Entry into postgraduate medical training programs, including radiation oncology, is coordinated by the Canadian residency matching service (CaRMS), a national independent organization that matches graduating medical students to postgraduate training programs using a fair, transparent, and competitive process. In Canada, the duration of radiation oncology residency training is five years and is comparable to most surgical and medical disciplines. RO trainees were defined as residents and fellows who were Canadian citizens or held valid Canadian permanent resident documentation. RO trainees in Canada with education visas and requirements to return to their home countries following graduation were excluded from the study. Radiation oncologists were defined as licensed and registered independent RO practitioners within a Canadian jurisdiction, excluding residents, fellows, and radiation oncologists ≥ 80 years old.
      RO trainees and radiation oncologists located in the thirteen RO training programs and ten Canadian provinces, respectively, were grouped into five distinct groups for regional analysis: West Coast, Prairies, Ontario, Quebec, and Atlantic Canada (see Supplementary Table 1). The official region of Central Canada consists of the provinces of Quebec and Ontario, but these jurisdictions were evaluated separately given that they are the two most populated Canadian provinces and account for a combined 61.3% of Canada's estimated population in 2021.25 The Canadian Territories (Yukon, Northwest Territories, and Nunavut) were excluded from analysis since these jurisdictions do not have RO training programs, radiation oncologists, or cancer centers with radiotherapy services.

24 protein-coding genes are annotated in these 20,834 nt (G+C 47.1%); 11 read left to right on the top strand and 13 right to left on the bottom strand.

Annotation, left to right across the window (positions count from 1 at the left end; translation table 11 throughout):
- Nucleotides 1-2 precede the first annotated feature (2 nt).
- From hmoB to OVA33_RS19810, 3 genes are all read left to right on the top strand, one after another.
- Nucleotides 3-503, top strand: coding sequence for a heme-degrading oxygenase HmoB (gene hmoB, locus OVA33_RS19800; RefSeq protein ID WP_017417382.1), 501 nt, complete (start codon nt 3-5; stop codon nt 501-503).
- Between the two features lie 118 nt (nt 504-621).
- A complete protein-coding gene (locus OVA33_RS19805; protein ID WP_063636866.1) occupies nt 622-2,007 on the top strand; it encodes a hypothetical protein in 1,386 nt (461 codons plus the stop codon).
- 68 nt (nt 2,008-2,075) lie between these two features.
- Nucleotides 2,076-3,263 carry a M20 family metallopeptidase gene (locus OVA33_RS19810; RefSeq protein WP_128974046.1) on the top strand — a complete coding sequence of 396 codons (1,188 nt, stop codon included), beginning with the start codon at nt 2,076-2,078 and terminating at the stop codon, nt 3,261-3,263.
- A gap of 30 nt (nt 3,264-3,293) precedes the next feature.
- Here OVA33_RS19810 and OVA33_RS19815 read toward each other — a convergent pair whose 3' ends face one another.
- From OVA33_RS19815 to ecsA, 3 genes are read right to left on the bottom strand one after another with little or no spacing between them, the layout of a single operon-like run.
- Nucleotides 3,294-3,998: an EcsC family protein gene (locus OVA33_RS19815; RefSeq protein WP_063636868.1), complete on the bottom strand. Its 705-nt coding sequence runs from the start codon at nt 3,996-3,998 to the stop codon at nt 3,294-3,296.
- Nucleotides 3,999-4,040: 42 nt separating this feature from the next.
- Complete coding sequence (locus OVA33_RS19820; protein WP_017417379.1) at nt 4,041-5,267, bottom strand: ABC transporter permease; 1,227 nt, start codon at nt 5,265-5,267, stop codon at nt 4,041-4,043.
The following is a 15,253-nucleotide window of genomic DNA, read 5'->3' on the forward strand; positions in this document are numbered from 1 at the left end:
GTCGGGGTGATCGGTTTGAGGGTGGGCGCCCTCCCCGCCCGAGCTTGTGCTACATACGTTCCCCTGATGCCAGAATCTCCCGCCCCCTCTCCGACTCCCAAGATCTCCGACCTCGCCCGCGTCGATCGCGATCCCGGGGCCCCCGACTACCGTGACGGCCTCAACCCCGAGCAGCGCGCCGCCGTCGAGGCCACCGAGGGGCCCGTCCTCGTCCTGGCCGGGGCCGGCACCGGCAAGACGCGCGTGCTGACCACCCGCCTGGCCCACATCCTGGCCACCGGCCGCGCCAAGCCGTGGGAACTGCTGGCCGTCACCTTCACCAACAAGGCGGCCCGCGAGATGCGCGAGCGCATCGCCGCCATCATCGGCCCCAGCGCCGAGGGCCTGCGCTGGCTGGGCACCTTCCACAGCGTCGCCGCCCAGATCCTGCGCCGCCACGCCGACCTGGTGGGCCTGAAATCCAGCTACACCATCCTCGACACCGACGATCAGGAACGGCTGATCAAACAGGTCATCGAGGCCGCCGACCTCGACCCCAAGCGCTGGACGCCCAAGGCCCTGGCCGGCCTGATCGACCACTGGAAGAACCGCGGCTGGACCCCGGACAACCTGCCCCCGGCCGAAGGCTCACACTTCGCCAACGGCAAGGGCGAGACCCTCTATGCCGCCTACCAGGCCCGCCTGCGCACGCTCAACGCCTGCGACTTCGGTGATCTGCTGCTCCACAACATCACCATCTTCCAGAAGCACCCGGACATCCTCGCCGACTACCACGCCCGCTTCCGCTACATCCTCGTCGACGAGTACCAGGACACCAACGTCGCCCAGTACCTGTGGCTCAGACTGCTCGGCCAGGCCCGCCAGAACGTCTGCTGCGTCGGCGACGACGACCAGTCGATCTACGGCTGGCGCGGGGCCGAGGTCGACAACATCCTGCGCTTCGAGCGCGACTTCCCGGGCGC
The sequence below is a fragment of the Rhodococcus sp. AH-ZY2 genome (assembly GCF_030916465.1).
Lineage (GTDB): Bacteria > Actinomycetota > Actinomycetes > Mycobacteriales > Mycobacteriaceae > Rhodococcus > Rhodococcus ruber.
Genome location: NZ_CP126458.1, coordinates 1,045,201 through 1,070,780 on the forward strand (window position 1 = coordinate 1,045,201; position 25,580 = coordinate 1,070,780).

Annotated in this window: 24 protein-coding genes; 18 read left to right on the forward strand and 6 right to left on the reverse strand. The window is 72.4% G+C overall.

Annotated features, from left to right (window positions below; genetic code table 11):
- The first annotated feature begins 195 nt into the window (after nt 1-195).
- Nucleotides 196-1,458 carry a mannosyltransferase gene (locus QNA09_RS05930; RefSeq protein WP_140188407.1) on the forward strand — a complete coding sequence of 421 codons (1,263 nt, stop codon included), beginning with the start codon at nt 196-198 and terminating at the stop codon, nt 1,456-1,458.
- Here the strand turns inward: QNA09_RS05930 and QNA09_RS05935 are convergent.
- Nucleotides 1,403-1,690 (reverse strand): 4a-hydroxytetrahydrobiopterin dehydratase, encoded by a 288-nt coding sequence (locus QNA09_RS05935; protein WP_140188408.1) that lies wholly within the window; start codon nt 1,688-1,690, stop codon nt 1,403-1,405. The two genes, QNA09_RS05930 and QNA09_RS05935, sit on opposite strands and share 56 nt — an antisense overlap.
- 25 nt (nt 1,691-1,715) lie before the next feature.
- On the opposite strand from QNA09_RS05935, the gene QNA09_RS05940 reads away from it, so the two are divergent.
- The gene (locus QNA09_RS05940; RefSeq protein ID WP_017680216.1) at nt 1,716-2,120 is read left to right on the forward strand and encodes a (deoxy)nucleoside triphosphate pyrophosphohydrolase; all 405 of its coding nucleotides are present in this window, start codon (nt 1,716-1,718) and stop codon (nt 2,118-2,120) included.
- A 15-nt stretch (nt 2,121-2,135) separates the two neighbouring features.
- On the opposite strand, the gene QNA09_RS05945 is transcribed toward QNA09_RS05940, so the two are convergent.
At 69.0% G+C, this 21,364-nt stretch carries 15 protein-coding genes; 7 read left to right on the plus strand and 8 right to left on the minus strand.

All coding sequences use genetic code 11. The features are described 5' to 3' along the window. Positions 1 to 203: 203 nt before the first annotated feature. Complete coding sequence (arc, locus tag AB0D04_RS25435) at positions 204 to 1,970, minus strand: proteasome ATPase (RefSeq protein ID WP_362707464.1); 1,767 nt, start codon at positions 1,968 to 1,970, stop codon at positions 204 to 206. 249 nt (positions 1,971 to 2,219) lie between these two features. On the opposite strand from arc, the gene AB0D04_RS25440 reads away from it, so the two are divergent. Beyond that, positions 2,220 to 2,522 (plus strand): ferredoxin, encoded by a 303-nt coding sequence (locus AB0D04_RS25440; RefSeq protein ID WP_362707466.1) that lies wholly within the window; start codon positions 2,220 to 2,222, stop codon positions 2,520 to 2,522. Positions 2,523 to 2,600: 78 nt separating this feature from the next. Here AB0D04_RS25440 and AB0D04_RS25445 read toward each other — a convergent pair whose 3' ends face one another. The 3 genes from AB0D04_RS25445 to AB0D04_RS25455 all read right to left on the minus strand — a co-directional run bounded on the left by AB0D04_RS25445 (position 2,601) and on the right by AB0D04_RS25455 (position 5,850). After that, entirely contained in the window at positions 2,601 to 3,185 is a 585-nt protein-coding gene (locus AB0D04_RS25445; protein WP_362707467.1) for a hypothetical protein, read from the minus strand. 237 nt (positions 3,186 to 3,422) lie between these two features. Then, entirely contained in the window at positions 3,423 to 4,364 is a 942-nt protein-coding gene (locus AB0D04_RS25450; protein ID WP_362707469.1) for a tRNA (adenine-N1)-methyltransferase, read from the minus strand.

Gender parity was defined as a 1:1 female-to-male ratio. Descriptive statistics were used to summarize the data. Female representation was defined as the proportion of trainees or radiation oncologists who were female in a given year. The chi square test was used to compare annual totals of male and female RO trainees during rising and declining female representation trend periods. A p value of ≤ 0.05 was considered statistically significant.

      Results

      Radiation oncology trainees

      Female representation in trainees varied over the study period with two rising trend periods (38% (39/103) in 1994 to 43% (40/93) in 1998; and 35% (28/80) in 2002 to 52% (69/134) in 2014) and two regression trend periods (43% in 1998 to 35% (28/80) in 2002; and 52% in 2014 to 35% (46/133) in 2021) (Figure 1A). These corresponding periods were compared to annual male and female trainee numbers over the same time intervals that showed the gender-associated divergence observed in 2014-2021 correlated with the decline in female representation (Figures 1A and 1B; p = 0.011). Annual RO trainee numbers by gender varied over time with totals ranging from nadirs of 41 male and 25 female trainees in 2001 to peaks of 97 male trainees in 2008 and 84 female trainees in 2010 (Figure 1B). RO trainee growth and regression trends by gender were largely in parallel until 2014, when gender-based divergence in annual headcounts was observed with increasing male and decreasing female trainees.